Still think play is fundamentally trivial?
Hi everyone! This year, we're planning on expanding the blog with interesting new series*, and this is the first installment of one of them: we're inviting folks from the world of games to share their stories about libraries. Each of these posts will follow a simple format: a brief bio, and then an outline of the interviewee's history with libraries, their sense of where we are now, and their thoughts on the future of libraries, particularly as it pertains to games.
It's a real pleasure to open with Wolfgang Baur, not only a well-known name in the field of tabletop role-playing games, but a firm devotee of the library - as you'll see! (Full disclosure: my first paid writing job in the RPG industry was an Open Design project about four years ago.)
Wolfgang Baur is the founder and publisher of Kobold Press, a small press based near Seattle and focussing on tabletop games and fantasy worldbuilding how-to guides. Baur is the author of the Midgard Campaign Setting, co-author of the Dark•Matter setting and large portions of the celebrated Planescape campaign setting, as well as the Kobold Guide to Worldbuilding, other Kobold Guides to Game Design, and a hundred other roleplaying titles and magazine articles based on Dungeons & Dragons, Call of Cthulhu, and similar games.
Baur is one of the first games publishers to adopt a crowdfunding model for publishing (starting in 2006, before Kickstarter made the process much more accessible). The "Open Design" crowdfunding model of his company's early period also experimented with collaboration in design, inviting the project backers to brainstorm, pitch, and (in some cases) write material to be included in the companies fantasy adventures.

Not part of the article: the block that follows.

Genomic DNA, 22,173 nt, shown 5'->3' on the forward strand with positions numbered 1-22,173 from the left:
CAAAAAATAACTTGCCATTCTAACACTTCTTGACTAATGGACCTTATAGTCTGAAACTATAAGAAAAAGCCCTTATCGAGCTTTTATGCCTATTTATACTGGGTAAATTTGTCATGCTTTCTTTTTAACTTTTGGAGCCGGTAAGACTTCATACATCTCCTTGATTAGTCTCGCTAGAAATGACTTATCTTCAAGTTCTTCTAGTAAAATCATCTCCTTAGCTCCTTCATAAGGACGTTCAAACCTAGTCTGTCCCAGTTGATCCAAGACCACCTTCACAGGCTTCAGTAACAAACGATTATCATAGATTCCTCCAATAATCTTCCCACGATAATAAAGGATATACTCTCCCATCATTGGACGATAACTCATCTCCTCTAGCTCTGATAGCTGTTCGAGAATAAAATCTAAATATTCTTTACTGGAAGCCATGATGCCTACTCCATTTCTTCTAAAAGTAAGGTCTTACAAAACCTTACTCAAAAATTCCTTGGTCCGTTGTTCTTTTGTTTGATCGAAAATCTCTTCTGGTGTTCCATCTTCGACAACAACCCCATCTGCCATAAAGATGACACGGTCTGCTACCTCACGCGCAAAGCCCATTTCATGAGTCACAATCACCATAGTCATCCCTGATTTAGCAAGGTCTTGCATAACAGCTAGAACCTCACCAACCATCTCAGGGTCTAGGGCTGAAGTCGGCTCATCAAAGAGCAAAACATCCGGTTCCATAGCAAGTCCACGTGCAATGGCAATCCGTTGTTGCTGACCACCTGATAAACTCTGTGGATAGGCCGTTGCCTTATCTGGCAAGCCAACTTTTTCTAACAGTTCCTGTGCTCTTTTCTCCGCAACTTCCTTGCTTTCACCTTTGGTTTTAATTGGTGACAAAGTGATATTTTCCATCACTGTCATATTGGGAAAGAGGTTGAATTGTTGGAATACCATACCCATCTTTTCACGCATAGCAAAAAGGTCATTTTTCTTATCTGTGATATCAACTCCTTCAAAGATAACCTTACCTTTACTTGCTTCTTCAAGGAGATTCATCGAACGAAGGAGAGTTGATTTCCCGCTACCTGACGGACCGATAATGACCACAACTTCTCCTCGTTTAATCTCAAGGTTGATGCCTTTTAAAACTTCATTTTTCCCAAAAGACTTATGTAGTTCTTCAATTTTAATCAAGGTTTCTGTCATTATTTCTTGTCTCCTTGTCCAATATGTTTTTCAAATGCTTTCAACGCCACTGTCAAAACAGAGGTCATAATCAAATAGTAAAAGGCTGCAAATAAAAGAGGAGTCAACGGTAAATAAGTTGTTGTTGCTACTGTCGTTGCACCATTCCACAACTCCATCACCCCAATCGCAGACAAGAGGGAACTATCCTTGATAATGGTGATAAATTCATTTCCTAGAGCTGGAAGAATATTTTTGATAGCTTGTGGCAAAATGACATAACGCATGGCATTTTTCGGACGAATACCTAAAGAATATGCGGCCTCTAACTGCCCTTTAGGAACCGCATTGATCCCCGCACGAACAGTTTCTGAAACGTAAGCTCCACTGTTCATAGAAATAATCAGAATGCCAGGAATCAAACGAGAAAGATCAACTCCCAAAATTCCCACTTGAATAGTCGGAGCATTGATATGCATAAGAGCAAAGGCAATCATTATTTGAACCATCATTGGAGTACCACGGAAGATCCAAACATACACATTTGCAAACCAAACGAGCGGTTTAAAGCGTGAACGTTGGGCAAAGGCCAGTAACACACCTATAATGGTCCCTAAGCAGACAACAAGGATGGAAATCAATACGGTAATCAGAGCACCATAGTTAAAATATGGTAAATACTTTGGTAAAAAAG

[Editor's note: My own experience of this process was overwhelmingly positive. The ideas for the work are discussed among the subscribers; backers at a certain level get to pitch their angle on various aspects of the work, and the group as a whole votes on which concept to incorporate; then the writer can invite readers' thoughts on their work as they go. It's something like collaborating on telling a story with your audience, and simultaneously being the audience to different parts of the same story; it's perhaps not surprising that an idea this polyglottal came from the tabletop role-playing game sector!]
Welcome, Wolfgang! Thanks for being our first interviewee. Let's begin with our first question: how have libraries figured in your past? What have they meant to you?
My history with libraries is pretty straightforward and also rather conspiratorial: my mother was a professional librarian, I was raised with a lot of books around the house, and I had a library card by the time I was 10. I started reading my way through the elementary school library and (later) found ways to balance a very large number of books on a bicycle without crashing too often.
My mother made it clear to me that librarians are heroic figures, because as a librarian at the Sächsische Landesbibliothek (Saxon State Library), my mother was one of a handful of people who knew that the Dresden Codex was part of the library's collection--and that it was hidden by the Germans before the end of WW2, to prevent it being looted by the Soviet army. She kept that secret for years, even from my father, and was quite relieved when the Berlin Wall fell and she could, at last, spill the beans about a volume she had surely not seen since she emigrated to the United States 30 years prior.